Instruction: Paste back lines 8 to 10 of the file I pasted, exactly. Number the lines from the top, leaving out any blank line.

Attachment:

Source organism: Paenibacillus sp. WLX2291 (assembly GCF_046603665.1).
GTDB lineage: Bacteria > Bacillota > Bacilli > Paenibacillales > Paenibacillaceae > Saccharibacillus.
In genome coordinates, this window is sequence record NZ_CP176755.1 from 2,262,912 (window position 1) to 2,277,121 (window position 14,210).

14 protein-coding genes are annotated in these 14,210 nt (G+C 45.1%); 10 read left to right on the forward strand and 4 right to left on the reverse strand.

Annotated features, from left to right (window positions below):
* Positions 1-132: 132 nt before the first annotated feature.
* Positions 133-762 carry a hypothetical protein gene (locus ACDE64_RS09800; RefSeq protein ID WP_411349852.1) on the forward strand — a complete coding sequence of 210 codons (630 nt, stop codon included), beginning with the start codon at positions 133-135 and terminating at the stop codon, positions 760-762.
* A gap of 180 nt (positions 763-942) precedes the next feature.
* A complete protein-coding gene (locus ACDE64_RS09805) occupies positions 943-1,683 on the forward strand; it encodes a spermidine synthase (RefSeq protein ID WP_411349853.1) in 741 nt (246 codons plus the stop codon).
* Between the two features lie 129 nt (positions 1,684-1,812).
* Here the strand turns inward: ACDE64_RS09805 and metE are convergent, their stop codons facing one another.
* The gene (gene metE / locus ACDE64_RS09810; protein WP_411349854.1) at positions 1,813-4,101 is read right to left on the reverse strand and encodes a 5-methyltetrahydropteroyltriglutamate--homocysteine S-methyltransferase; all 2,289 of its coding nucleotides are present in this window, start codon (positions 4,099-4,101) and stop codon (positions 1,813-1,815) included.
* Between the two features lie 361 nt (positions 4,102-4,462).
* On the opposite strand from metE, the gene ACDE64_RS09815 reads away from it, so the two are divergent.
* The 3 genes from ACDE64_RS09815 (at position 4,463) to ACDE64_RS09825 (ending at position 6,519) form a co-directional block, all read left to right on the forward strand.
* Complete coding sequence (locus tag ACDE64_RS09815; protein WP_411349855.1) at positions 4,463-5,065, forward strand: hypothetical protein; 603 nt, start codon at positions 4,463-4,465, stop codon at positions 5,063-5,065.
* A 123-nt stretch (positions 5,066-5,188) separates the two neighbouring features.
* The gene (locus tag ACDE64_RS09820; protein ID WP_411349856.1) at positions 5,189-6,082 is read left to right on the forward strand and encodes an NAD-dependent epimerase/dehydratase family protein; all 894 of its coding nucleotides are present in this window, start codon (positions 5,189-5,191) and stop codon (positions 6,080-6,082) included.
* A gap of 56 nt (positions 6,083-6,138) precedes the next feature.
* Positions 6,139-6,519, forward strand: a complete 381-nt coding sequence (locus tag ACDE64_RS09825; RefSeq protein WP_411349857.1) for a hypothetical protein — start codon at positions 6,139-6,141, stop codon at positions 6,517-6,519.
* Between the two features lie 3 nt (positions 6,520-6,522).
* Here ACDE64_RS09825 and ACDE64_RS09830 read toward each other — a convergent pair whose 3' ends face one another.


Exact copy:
* A gap of 180 nt (positions 763-942) precedes the next feature.
* A complete protein-coding gene (locus ACDE64_RS09805) occupies positions 943-1,683 on the forward strand; it encodes a spermidine synthase (RefSeq protein ID WP_411349853.1) in 741 nt (246 codons plus the stop codon).
* Between the two features lie 129 nt (positions 1,684-1,812).